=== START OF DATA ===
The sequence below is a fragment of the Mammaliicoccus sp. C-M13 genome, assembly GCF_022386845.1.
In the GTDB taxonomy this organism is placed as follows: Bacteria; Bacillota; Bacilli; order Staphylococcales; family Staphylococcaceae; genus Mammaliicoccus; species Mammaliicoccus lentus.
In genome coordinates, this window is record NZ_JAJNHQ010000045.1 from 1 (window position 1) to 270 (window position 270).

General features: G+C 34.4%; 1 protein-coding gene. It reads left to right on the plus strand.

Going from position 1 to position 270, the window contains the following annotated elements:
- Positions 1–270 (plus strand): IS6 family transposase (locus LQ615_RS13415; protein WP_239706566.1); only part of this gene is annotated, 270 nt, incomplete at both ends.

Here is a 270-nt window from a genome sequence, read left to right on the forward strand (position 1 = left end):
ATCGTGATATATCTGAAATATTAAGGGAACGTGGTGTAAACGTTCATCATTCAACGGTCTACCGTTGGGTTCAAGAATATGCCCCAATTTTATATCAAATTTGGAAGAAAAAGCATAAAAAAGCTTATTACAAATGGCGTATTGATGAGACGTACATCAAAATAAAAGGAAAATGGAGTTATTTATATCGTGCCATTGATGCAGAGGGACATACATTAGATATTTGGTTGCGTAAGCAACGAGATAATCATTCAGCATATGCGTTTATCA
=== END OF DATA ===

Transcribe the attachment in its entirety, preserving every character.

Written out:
The sequence below is a fragment of the Mammaliicoccus sp. C-M13 genome, assembly GCF_022386845.1.
In the GTDB taxonomy this organism is placed as follows: Bacteria; Bacillota; Bacilli; order Staphylococcales; family Staphylococcaceae; genus Mammaliicoccus; species Mammaliicoccus lentus.
In genome coordinates, this window is record NZ_JAJNHQ010000045.1 from 1 (window position 1) to 270 (window position 270).

General features: G+C 34.4%; 1 protein-coding gene. It reads left to right on the plus strand.

Going from position 1 to position 270, the window contains the following annotated elements:
- Positions 1–270 (plus strand): IS6 family transposase (locus LQ615_RS13415; protein WP_239706566.1); only part of this gene is annotated, 270 nt, incomplete at both ends.

Here is a 270-nt window from a genome sequence, read left to right on the forward strand (position 1 = left end):
ATCGTGATATATCTGAAATATTAAGGGAACGTGGTGTAAACGTTCATCATTCAACGGTCTACCGTTGGGTTCAAGAATATGCCCCAATTTTATATCAAATTTGGAAGAAAAAGCATAAAAAAGCTTATTACAAATGGCGTATTGATGAGACGTACATCAAAATAAAAGGAAAATGGAGTTATTTATATCGTGCCATTGATGCAGAGGGACATACATTAGATATTTGGTTGCGTAAGCAACGAGATAATCATTCAGCATATGCGTTTATCA